The first day off was a total shock. Woh. It's Monday, and I don't have to go to work? This is wild. I spent the whole day at a nearby beach. At first, I even felt guilty being there. Should I be here? Everyone else is at work. That thought didn't last a chance as I looked up. A gigantic wave the size of a small mountain was headed my way in what felt like slow motion. I was in awe. The foam sparkled like diamonds in the bright blue sky as the misty droplets splashed on my face. I couldn't hold myself back. The surf was up, and you know damn well I caught the waves! I hadn't felt this alive in years.
Since graduation, it had felt like blink, and my whole life just passed by in a flash.
The ocean had its own serenity. I came back the next day for another round. The golden sands felt as crisp as the warm sun on my skin. Just the right amount of warmth. What a beautiful day. I brought my canvas with me today. Would I really get down to paint once more? Too slow. I was already on my second piece. The sea was deep blue, and the sky turned a pinkish hue. I had captured the light in its element. Every detail, seized by subsequent brush strokes, rang melodic to my ears.
I was able to listen to music just for the sake of it. I picked up new skills, learned how to paint with oils, and even managed to design my own surfboard. My growth was compounding at the speed of light. It was wild how much you could achieve if you just had the time and energy to think clearly. It didn't even feel like work. I thought it would be pretty cool to see my surfboards in the real world someday. Someday, perhaps, but today, I wouldn't know where to begin.
The days get more and more calming. I have no schedule and wake up with the sun, naturally. I hit the waves and then focus on what truly matters. I am free to live exactly as I want.
I was starting to get my drive back and thought about all the things I could do with my life. Then suddenly, out of nowhere, I'm hit with an enormous wave of anxiety. I have a week left before I head to New York. The dread kicks in. No more ocean, waves, sunshine, art, learning. I've been in the Golden State for the past 5 years. Why did I never come here before? The irony of the situation hit me in the face. The pursuit of money had led me to miss out on what I wanted to do most. I had the money now but no time to spend it. Perhaps that's why my apartment is filled with junk I don't need. It'll all be heading to storage soon, where I'll be paying rent for the next, I don't even know how many years. What a bummer. It's too late to back out now. I've already signed the contract.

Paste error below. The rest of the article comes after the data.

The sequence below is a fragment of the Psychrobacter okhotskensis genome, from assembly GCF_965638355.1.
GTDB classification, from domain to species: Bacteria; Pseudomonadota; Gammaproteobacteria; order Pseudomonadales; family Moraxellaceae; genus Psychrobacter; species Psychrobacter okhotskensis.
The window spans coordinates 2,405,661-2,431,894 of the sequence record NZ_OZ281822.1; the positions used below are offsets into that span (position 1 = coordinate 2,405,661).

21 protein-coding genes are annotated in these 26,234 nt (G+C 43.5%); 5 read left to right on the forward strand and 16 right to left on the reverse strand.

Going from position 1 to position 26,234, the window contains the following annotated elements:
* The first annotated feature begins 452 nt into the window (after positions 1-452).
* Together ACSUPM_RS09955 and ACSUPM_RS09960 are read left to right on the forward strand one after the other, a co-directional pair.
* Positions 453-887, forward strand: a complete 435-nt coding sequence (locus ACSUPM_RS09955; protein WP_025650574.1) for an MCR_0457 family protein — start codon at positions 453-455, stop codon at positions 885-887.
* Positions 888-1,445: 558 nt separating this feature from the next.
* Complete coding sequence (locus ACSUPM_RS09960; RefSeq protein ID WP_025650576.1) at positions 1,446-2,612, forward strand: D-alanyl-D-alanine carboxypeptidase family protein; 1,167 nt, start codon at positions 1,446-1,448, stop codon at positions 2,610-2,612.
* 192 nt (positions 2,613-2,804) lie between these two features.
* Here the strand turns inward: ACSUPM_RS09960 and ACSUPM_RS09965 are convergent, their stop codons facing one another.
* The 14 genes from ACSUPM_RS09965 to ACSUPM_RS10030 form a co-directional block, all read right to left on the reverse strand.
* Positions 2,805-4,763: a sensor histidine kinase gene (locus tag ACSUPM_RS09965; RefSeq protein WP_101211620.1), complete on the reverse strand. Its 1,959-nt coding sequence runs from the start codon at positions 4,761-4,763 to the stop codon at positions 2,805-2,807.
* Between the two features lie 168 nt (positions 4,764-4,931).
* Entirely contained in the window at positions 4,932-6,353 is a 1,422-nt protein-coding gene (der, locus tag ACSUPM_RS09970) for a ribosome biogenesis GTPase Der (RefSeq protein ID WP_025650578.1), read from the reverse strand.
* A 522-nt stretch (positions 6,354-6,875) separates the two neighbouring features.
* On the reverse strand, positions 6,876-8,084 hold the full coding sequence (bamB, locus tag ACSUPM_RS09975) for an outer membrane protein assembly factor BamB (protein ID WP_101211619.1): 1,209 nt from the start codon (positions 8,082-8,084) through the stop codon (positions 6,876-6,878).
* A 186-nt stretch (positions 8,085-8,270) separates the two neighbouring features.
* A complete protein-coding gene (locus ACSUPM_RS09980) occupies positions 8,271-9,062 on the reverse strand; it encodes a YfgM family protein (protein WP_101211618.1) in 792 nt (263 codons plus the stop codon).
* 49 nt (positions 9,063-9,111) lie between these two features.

I head into the sunset to go pack my stuff. I look up to the moon, disheartened. What are you trying to teach me?
I try and console myself. Usually, the first few months at a new job are always fun, and I would be learning things. Why didn't it feel this way, though? I realized I was already learning things now, but the stuff I wanted to learn. I should have taken three months off instead. Nope, can't afford it. I shake my head.
All I could think about now was work and what’s next. My mind is cluttered, and I lose sight of the moment in front of me. I stop heading to the beach once more and get wrapped up in sorting things out.
The rest of the week disappears into thin air. It never stood a chance.
I arrive in New York on Sunday night with a grim look on my face. I have to start work the next day. I wake up late. It's been weeks since I last used an alarm. I forgot how obnoxious they are. I also forgot about the time difference, and the jet lag is hitting me hard now. I rush to get in to work on time.
I managed to make it, just a few minutes late. There was some kind of welcome committee at the entrance. It seemed like they hired a cheer squad from a '90s toy store. They were over the top excited, "Welcome to BubbleSoft, Bubblers! Today is going to be the best day of your life! Woooohoooo!"
Bubblers!? What is this, a kindergarten cult? What have I gotten myself into? I shake my head in frustration. I miss the calm waves of the ocean, splashing in my face just long enough to drown my thoughts, leaving only the fantastic blue planet in front of me.
"Ok, Bubblers! Time for the office tour! LEEEETS GOOO!!!"
There seemed to be some kind of queue forming. I soon realized there were at least a hundred more people starting today, and I was just one of them. Not sure why I thought it would be just me. I join in like a fish caught in the currents.
The office is grand. I've never seen a building so large. They even have a snow room. I have no idea why. Once you look past the amenities, though, it was just an endless sea of desks. They don't even have walls here. At least my previous job had some privacy.
I meet my new team. Apparently, there's a meeting going on. I was introduced to my boss Steve. He was not one for formalities. A quick hi, and then it was straight to work. I heard him speak to one of our colleagues. "Our esteemed client wants this done by tomorrow. Please reply within the hour, address her as Madam, and be very polite." he asserted sharply. What a jerk, I thought. Who talks like that anymore? Is this what I'm going to have to do as well? I even catch myself starting to miss Jack for a second. Woh, did I just say that?
I couldn't get myself to stay awake. Perhaps it was the jet lag.